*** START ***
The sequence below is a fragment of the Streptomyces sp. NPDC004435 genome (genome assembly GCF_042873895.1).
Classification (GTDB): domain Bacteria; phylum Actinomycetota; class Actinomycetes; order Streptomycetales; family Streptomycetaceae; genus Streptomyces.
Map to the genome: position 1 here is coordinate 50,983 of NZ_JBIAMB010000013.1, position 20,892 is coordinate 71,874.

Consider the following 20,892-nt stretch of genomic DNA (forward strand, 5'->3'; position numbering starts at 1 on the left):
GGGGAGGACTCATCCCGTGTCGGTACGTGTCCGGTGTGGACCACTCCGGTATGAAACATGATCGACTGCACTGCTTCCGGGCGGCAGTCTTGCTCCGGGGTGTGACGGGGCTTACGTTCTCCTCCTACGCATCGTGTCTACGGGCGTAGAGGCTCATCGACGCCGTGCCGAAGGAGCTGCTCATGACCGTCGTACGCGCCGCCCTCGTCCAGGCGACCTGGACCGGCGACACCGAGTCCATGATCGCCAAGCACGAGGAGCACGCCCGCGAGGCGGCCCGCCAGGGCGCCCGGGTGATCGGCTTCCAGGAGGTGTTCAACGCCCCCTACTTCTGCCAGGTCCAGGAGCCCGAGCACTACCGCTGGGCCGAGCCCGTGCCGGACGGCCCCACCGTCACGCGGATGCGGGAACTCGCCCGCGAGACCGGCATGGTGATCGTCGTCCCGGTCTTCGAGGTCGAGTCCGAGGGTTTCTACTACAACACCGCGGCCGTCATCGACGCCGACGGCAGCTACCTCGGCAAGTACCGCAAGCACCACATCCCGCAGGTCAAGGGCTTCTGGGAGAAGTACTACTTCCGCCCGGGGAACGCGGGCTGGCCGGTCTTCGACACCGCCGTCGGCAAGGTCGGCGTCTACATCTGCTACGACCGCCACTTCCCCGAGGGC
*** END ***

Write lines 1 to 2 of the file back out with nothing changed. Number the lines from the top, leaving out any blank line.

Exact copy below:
The sequence below is a fragment of the Streptomyces sp. NPDC004435 genome (genome assembly GCF_042873895.1).
Classification (GTDB): domain Bacteria; phylum Actinomycetota; class Actinomycetes; order Streptomycetales; family Streptomycetaceae; genus Streptomyces.